What Google’s ‘Doorway pages’ Penalty Means for Your Inbound Marketing Campaign

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Jay Dillon

Director of Strategy and Creative at Inbound Experts
Jay is a digital marketer and producer whose creative and technical skills have developed digital brand strategies and sales campaigns using a range of complex internet applications from stand-alone websites through to Facebook API integrations.
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The world of search marketing has been abuzz this week as Google announced new rules about search ranking penalties for “doorway” pages. These doorway pages are considered by Google to be low-quality websites designed to funnel traffic to another website.

In a Webmaster Central Blog post from March 16, Google explained that these changes were designed to reduce frustration for search users who find themselves running into redundant search results pages.

Although Google has not shared any specific information about when the update will roll out, they did state that companies with “well-established doorway page campaigns” may see “broad changes.” 

What does this mean for inbound marketers? It’s still too early to tell exactly, but the odds are good that companies who use these low-value doorway pages simply to rank highly on search engines may be in for a rude awakening. 

However, this algorithm change also presents a great opportunity for inbound marketers to gain position in the search rankings. As doorway pages are penalised, marketers that focus on the core tenets of proper search engine optimisation may see their efforts rewarded more in the coming months.

With this in mind, here are some of the things to keep in mind to ensure that these new Google rules have a positive impact on your online marketing efforts.

Add value with website content

No matter what industry you are in, every single part of your web presence needs to be centred on helping your audience with a challenge or problem. Remember that you don’t need to always add value in the same way: for example, it’s perfectly fine to have a main company page that informs prospects about your services, as well as a separate page that helps people learn about your staff. As long as your website content is making a positive contribution to your readers’ experience, your web presence is doing what it should be.

Make keywords related to content

One of the specific rules that Google has set out for the penalisation of doorway pages relates to websites that are designed to rank for very broad keywords, even though the information the site contains is very specific.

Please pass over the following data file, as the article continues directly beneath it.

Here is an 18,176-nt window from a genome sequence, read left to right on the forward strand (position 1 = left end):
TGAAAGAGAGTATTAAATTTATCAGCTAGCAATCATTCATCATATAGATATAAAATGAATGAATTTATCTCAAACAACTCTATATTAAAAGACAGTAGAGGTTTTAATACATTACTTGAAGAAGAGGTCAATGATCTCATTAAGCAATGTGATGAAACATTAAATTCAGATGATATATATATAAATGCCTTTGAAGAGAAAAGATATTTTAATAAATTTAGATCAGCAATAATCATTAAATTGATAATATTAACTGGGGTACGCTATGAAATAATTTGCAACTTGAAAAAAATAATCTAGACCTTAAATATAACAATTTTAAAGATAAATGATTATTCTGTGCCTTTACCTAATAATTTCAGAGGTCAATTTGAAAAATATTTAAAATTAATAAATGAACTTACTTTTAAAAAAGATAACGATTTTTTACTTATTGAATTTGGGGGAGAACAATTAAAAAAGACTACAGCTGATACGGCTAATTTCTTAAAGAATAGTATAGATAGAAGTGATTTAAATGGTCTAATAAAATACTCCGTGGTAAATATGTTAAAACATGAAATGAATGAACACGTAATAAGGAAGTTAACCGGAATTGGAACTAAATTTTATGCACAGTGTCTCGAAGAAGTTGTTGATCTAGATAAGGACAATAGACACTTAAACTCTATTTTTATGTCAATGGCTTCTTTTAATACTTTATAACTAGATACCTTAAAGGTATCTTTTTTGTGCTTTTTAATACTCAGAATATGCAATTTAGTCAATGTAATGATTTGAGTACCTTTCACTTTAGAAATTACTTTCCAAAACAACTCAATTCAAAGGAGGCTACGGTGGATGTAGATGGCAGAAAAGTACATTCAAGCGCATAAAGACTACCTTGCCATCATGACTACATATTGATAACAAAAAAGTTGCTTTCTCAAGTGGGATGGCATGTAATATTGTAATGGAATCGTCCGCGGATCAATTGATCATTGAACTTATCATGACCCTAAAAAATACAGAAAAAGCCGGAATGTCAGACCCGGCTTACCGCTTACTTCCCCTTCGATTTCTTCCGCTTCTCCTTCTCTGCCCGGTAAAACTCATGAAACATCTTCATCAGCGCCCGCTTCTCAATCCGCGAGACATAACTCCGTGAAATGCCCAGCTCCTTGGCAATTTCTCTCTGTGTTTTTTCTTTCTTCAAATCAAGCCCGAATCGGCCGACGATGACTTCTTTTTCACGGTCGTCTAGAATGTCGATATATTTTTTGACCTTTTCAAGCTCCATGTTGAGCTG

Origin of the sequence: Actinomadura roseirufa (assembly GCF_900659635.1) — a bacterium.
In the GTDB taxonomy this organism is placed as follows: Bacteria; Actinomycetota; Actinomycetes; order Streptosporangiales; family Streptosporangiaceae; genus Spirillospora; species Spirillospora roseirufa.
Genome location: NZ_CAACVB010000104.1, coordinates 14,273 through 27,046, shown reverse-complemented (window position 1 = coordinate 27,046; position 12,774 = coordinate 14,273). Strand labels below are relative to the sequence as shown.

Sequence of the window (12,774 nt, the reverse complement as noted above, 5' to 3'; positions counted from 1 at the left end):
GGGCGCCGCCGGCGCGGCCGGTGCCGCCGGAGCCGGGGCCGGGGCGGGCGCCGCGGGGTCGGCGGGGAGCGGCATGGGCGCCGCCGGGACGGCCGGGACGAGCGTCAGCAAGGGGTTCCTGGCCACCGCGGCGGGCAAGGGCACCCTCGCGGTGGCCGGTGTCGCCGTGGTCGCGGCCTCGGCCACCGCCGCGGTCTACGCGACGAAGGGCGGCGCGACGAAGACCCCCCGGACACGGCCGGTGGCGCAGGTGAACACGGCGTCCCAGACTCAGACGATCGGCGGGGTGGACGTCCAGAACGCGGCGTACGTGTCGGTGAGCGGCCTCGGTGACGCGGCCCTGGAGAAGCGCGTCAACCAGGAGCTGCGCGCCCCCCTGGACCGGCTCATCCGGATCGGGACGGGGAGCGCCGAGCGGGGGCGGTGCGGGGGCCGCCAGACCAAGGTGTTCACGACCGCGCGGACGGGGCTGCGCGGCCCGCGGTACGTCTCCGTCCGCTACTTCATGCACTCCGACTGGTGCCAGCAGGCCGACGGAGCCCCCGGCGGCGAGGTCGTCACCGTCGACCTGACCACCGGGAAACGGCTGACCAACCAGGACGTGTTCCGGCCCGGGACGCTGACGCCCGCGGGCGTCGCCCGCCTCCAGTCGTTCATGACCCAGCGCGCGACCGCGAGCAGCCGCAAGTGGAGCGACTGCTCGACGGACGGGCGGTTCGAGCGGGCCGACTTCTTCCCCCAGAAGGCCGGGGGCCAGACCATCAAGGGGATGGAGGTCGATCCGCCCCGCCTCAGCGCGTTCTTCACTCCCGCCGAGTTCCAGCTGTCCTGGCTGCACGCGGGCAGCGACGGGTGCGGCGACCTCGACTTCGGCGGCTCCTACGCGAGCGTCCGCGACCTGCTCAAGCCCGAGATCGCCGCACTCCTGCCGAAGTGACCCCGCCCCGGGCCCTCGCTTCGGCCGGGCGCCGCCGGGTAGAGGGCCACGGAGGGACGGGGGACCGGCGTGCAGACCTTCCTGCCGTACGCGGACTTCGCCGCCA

For example, if you are marketing for a family care clinic in Altona, but your pages are optimised for keywords like “doctors in Melbourne” or “Melbourne medical,” you are being too broad with your optimisation efforts and might get penalised. Instead, remember the principles of the long tail: while very specific keywords may not have as much monthly search traffic, people who query them are more likely to be better qualified and further along in the sales cycle.

Credit: Web Frootz – http://webfrootz.com

Don’t create pages just to lead people somewhere else

The principles of both SEO and inbound marketing revolve around getting people to spend as much time on your site as possible, which reduces your bounce rate and earns favour with search rankings.

Despite this, many marketers have decided to use these doorway pages just to send their visitors somewhere else, since Google and other search engines tend to reward backlinks with higher search rankings. This was never a good idea to begin with, but now that Google has announced they are going to be specifically targeting pages that do this, it’s especially important to drop this tactic if you are using it presently.

Make pages with specific topics a part of your main site

One of the reasons that web marketers build doorway pages is to make them separate from a main site, in theory so that search algorithms will view them separately and rank them highly along with a marketer’s main site. This gives one organisation’s web presence a larger share of the search results pages.

Now that Google has announced these doorway penalties, you should be doing the opposite. It’s fine to make separate pages about subtopics of your business, but make sure that they are designed the way that your main website is, and that it is easy for a user to navigate to and from your main page from these subtopic websites. You might even consider blogging regularly about a topic instead of creating a doorway page about it.

Google has shown for many years that they are always willing to tinker with their processes to improve user experience, and this year looks to be no different. Make sure you are following SEO best practices in light of Google’s announcement about doorway page penalties so that you can reap the inbound benefits of having a site that is properly optimised to connect you with the right prospects. 

MAIN IMAGE SUPPLIED VIA: http://lynncorrigan.com – Lynn Corrigan

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